Abaxial leaf blade epidermis. Costal/intercostal zonation conspicuous. Papillae present; costal and intercostal (but more abundant, and much more conspicuous, intercostally). Intercostal papillae over-arching the stomata; several per cell (variable in size, irregularly lobed, some more or less coronate-pit type cf. Poa helmsii). Long-cells similar in shape costally and intercostally to markedly different in shape costally and intercostally (the costals generally somewhat narrower); of similar wall thickness costally and intercostally (quite thick walled). Mid-intercostal long-cells rectangular; having markedly sinuous walls (the sinuosity coarse, with heavy pitting). Microhairs present; elongated; clearly two-celled; panicoid-type. Stomata common. Subsidiaries largely covered by overarching papillae; triangular (with truncated apices). Guard-cells seemingly but not certainly overlapping to flush with the interstomatals (the stomatal complexes sunken). Intercostal short-cells very common; not paired (solitary); not silicified (or the silica poorly developed, in the material seen). With a few small costal prickles. Costal zones with short-cells. Costal short-cells conspicuously in long rows (mostly solitary, a few pairs). Costal silica bodies poorly developed, or absent; not developed, the silica cells tall-and-narrow to saddle shaped.
Transverse section of leaf blade, physiology. C3; XyMS+. Mesophyll without adaxial palisade; with arm cells; with fusoids. The fusoids external to the PBS. Leaf blade adaxially flat. Bulliforms present in discrete, regular adaxial groups; in simple fans (one in each of the slight furrows, where the fusoids from adjacent bundles approach oneanother). All the vascular bundles accompanied by sclerenchyma. Combined sclerenchyma girders present (with all the bundles); nowhere forming figures (the girders slender). Sclerenchyma not all bundle-associated. The extra sclerenchyma in abaxial groups and in adaxial groups; abaxial-hypodermal, the groups isolated and adaxial-hypodermal, contiguous with the bulliforms (opposite the bulliforms, and laterally adjacent to them).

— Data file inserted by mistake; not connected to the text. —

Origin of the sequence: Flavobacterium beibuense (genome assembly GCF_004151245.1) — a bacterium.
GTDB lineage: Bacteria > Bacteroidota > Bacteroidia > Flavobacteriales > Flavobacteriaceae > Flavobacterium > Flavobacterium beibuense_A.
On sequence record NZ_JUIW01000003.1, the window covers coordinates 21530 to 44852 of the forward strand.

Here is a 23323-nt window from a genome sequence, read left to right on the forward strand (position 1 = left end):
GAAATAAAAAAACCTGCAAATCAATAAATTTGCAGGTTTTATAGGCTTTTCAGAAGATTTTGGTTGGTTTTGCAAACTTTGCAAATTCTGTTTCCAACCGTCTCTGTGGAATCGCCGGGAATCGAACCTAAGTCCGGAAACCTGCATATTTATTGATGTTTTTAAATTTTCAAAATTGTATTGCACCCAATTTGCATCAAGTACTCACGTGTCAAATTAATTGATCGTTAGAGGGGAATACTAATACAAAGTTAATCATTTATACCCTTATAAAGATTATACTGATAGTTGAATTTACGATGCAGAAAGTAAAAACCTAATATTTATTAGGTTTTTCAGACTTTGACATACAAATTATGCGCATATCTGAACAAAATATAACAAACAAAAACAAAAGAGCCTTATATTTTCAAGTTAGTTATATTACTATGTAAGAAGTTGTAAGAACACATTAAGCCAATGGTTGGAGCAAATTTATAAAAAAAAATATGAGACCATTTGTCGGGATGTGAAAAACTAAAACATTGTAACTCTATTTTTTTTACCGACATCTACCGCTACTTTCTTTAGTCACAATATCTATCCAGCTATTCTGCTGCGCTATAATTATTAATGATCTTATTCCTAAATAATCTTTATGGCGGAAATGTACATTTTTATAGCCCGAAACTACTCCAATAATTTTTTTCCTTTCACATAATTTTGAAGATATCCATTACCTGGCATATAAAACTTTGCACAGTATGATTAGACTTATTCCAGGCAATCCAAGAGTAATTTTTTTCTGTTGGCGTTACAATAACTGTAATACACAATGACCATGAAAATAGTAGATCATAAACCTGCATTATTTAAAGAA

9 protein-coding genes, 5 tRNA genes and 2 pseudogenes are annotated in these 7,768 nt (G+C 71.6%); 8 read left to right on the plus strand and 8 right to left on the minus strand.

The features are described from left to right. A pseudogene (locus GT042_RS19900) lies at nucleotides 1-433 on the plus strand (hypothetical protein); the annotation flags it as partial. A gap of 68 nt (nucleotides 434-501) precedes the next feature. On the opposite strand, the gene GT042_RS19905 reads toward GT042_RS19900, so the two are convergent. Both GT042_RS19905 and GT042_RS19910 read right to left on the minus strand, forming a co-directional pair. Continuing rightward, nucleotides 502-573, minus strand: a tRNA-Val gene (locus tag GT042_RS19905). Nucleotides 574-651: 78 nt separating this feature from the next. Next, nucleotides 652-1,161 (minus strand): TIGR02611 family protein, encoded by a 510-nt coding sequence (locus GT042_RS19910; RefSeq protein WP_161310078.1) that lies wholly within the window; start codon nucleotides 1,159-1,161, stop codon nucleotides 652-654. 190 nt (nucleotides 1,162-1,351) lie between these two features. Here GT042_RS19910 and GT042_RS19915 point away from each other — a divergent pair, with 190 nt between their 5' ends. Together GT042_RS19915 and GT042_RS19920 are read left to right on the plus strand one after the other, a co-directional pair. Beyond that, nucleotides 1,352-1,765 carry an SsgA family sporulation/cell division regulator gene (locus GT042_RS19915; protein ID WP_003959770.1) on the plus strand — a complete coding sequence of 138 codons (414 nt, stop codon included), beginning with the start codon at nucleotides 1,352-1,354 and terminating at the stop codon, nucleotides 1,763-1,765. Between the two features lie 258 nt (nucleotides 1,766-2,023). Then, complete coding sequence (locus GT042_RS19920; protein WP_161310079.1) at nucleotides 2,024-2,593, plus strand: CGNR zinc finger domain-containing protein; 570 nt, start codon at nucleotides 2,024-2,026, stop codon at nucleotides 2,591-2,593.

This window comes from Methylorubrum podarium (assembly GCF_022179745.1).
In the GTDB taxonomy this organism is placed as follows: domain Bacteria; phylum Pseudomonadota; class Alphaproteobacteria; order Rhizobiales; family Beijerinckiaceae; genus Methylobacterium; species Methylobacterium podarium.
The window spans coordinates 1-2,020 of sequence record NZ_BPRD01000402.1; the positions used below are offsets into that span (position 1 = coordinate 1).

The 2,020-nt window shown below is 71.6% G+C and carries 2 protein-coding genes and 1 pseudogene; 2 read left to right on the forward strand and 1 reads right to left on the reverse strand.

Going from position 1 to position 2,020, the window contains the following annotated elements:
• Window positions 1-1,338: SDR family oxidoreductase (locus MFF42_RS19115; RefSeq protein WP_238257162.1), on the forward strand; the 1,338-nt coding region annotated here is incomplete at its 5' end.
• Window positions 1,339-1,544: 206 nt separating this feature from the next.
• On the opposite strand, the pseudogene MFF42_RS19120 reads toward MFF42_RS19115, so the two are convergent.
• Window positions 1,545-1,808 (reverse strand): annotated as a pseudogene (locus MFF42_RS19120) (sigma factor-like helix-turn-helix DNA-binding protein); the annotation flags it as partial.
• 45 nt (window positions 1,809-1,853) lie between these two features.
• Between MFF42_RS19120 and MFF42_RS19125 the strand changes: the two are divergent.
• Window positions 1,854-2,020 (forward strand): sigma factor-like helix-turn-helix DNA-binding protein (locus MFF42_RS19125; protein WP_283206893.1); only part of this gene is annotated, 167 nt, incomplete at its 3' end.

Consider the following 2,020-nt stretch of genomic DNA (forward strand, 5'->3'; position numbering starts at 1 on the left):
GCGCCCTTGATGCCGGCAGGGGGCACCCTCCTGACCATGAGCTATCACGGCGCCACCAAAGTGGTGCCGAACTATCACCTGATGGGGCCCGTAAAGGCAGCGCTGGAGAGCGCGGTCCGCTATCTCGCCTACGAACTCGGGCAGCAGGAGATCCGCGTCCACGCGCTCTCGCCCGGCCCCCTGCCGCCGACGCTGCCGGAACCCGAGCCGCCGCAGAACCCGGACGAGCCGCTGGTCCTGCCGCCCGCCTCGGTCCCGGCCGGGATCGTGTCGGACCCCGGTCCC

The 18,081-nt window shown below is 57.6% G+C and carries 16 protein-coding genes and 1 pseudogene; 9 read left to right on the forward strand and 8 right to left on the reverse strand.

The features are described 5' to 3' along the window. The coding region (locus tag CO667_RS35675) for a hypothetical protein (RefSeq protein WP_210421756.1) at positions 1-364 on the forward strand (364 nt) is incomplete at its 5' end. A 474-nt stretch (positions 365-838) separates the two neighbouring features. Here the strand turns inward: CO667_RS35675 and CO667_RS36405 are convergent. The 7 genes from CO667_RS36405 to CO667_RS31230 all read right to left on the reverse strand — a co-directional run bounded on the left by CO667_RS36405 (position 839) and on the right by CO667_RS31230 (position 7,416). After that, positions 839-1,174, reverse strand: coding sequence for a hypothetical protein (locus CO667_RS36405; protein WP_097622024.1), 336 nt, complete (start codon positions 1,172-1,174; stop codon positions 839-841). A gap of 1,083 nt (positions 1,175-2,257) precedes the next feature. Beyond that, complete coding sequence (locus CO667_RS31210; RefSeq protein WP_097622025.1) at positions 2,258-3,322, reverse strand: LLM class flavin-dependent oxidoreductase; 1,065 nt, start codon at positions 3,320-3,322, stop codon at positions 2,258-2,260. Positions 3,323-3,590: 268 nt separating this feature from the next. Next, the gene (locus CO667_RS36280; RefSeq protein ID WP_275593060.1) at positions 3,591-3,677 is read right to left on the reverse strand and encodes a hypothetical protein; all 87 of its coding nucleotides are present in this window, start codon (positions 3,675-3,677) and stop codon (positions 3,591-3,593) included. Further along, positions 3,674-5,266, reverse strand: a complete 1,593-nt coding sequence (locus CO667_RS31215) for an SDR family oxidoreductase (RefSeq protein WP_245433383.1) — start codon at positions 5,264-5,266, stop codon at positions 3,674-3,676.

Taxonomy. Bambusoideae; Bambusodae; Bambuseae.
Distribution, ecology, phytogeography. 3 species; Eastern coastal Bahia, Brazil.
References, etc. Morphological/taxonomic: Soderstrom and Londoño 1988. Leaf anatomical: this project.
Special comments. Fruit data wanting.
Illustrations. • Transverse section of leaf blade (A. auriculata). • Transverse section of leaf blade (A. auriculata). Alvimia auriculata. Fusoids, arm cells, ‘extra’ sclerenchyma contiguous with bulliforms
This description is offered for casual browsing only. We strongly advise against extracting comparative information from it. This is much more easily achieved using the interactive key, which allows access to the character list, illustrations, full and partial descriptions, diagnostic descriptions, differences and similarities between taxa, lists of taxa exhibiting specified attributes, summaries of attributes within groups of taxa, geographical distribution, classification, and species sampled for anatomy.
Cite this publication as: ‘Watson, L., and Dallwitz, M.J. 1992 onwards. The grass genera of the world: descriptions, illustrations, identification, and information retrieval; including synonyms, morphology, anatomy, physiology, phytochemistry, cytology, classification, pathogens, world and local distribution, and references. Version: 18th December 2012. http://delta-intkey.com’.